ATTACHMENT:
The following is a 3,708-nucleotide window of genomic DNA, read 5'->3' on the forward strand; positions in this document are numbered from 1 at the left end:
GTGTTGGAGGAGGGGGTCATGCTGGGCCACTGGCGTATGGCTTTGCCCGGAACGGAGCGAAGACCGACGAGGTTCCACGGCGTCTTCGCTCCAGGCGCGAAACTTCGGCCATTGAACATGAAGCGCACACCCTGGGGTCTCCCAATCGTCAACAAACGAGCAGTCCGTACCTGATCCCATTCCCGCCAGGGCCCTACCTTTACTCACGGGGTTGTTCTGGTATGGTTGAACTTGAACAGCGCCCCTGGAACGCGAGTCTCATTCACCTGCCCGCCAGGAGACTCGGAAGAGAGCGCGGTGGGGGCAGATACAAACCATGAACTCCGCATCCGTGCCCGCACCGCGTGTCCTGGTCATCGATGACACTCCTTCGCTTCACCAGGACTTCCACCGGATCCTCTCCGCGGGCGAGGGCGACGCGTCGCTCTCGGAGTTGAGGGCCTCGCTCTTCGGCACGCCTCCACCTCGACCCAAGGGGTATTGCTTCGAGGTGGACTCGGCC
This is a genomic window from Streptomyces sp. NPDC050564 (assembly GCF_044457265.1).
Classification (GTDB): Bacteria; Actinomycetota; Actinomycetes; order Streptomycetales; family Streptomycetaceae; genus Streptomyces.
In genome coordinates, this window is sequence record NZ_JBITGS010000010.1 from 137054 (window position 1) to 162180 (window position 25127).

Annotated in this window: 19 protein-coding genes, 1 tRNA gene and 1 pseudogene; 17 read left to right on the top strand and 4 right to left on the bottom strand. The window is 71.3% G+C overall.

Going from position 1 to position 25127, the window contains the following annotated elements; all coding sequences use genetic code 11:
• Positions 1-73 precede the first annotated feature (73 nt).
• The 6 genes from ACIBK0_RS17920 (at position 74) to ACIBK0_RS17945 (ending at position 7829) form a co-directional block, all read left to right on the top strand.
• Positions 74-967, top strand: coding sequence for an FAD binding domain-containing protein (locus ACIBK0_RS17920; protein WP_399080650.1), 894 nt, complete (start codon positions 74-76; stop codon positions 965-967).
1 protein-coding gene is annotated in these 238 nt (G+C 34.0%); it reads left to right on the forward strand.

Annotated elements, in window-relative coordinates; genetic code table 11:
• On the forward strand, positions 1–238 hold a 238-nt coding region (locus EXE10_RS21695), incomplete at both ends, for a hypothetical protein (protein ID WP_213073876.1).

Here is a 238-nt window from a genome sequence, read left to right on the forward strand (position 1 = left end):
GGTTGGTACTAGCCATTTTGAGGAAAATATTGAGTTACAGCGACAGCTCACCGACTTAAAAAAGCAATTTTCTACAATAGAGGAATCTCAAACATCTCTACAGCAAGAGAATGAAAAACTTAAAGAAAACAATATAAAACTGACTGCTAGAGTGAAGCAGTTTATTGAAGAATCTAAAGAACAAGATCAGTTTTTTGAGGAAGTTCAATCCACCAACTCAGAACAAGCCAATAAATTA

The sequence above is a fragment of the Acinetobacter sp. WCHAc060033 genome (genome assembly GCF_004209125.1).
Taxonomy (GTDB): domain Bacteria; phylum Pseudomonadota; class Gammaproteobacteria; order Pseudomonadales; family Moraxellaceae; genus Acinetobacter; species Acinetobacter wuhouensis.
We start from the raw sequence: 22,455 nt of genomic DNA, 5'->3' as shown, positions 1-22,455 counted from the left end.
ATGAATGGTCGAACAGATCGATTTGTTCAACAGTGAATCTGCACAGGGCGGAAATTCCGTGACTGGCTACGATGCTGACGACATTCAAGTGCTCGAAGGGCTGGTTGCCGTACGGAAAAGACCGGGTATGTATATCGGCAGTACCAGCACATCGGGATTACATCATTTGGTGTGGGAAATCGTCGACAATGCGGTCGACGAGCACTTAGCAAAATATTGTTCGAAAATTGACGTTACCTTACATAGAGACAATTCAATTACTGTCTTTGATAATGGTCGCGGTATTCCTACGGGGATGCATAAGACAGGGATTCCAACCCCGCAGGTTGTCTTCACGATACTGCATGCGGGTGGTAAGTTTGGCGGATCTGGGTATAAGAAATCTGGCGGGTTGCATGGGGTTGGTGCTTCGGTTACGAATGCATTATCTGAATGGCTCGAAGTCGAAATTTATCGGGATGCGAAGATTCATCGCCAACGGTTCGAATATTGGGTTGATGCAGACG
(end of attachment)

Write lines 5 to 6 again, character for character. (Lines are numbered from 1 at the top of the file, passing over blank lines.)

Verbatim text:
In genome coordinates, this window is sequence record NZ_JBITGS010000010.1 from 137054 (window position 1) to 162180 (window position 25127).

Annotated in this window: 19 protein-coding genes, 1 tRNA gene and 1 pseudogene; 17 read left to right on the top strand and 4 right to left on the bottom strand. The window is 71.3% G+C overall.